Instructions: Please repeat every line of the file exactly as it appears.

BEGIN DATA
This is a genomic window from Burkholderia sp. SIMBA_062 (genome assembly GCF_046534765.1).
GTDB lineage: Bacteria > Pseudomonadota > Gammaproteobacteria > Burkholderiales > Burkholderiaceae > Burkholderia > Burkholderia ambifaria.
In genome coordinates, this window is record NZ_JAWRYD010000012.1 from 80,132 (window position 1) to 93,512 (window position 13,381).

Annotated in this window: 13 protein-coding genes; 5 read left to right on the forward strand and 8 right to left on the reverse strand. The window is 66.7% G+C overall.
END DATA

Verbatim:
This is a genomic window from Burkholderia sp. SIMBA_062 (genome assembly GCF_046534765.1).
GTDB lineage: Bacteria > Pseudomonadota > Gammaproteobacteria > Burkholderiales > Burkholderiaceae > Burkholderia > Burkholderia ambifaria.
In genome coordinates, this window is record NZ_JAWRYD010000012.1 from 80,132 (window position 1) to 93,512 (window position 13,381).

Annotated in this window: 13 protein-coding genes; 5 read left to right on the forward strand and 8 right to left on the reverse strand. The window is 66.7% G+C overall.